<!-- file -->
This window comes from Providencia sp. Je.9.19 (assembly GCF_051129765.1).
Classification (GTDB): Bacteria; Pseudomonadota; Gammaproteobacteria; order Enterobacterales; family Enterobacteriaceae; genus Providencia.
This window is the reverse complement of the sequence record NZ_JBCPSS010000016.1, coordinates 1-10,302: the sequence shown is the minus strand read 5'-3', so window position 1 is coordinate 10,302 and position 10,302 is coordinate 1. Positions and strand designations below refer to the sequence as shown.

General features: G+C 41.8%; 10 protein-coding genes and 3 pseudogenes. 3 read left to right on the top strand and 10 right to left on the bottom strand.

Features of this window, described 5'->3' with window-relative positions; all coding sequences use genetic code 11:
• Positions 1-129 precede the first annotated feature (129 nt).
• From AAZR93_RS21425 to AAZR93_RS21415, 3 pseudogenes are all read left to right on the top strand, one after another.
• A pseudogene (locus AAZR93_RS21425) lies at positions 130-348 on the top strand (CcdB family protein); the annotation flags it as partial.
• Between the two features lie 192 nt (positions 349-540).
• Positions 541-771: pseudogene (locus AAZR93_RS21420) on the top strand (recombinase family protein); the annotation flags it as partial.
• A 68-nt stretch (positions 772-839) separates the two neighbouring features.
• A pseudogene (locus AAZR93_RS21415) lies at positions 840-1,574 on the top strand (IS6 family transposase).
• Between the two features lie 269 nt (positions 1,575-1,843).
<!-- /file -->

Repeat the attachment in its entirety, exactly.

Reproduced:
This window comes from Providencia sp. Je.9.19 (assembly GCF_051129765.1).
Classification (GTDB): Bacteria; Pseudomonadota; Gammaproteobacteria; order Enterobacterales; family Enterobacteriaceae; genus Providencia.
This window is the reverse complement of the sequence record NZ_JBCPSS010000016.1, coordinates 1-10,302: the sequence shown is the minus strand read 5'-3', so window position 1 is coordinate 10,302 and position 10,302 is coordinate 1. Positions and strand designations below refer to the sequence as shown.

General features: G+C 41.8%; 10 protein-coding genes and 3 pseudogenes. 3 read left to right on the top strand and 10 right to left on the bottom strand.

Features of this window, described 5'->3' with window-relative positions; all coding sequences use genetic code 11:
• Positions 1-129 precede the first annotated feature (129 nt).
• From AAZR93_RS21425 to AAZR93_RS21415, 3 pseudogenes are all read left to right on the top strand, one after another.
• A pseudogene (locus AAZR93_RS21425) lies at positions 130-348 on the top strand (CcdB family protein); the annotation flags it as partial.
• Between the two features lie 192 nt (positions 349-540).
• Positions 541-771: pseudogene (locus AAZR93_RS21420) on the top strand (recombinase family protein); the annotation flags it as partial.
• A 68-nt stretch (positions 772-839) separates the two neighbouring features.
• A pseudogene (locus AAZR93_RS21415) lies at positions 840-1,574 on the top strand (IS6 family transposase).
• Between the two features lie 269 nt (positions 1,575-1,843).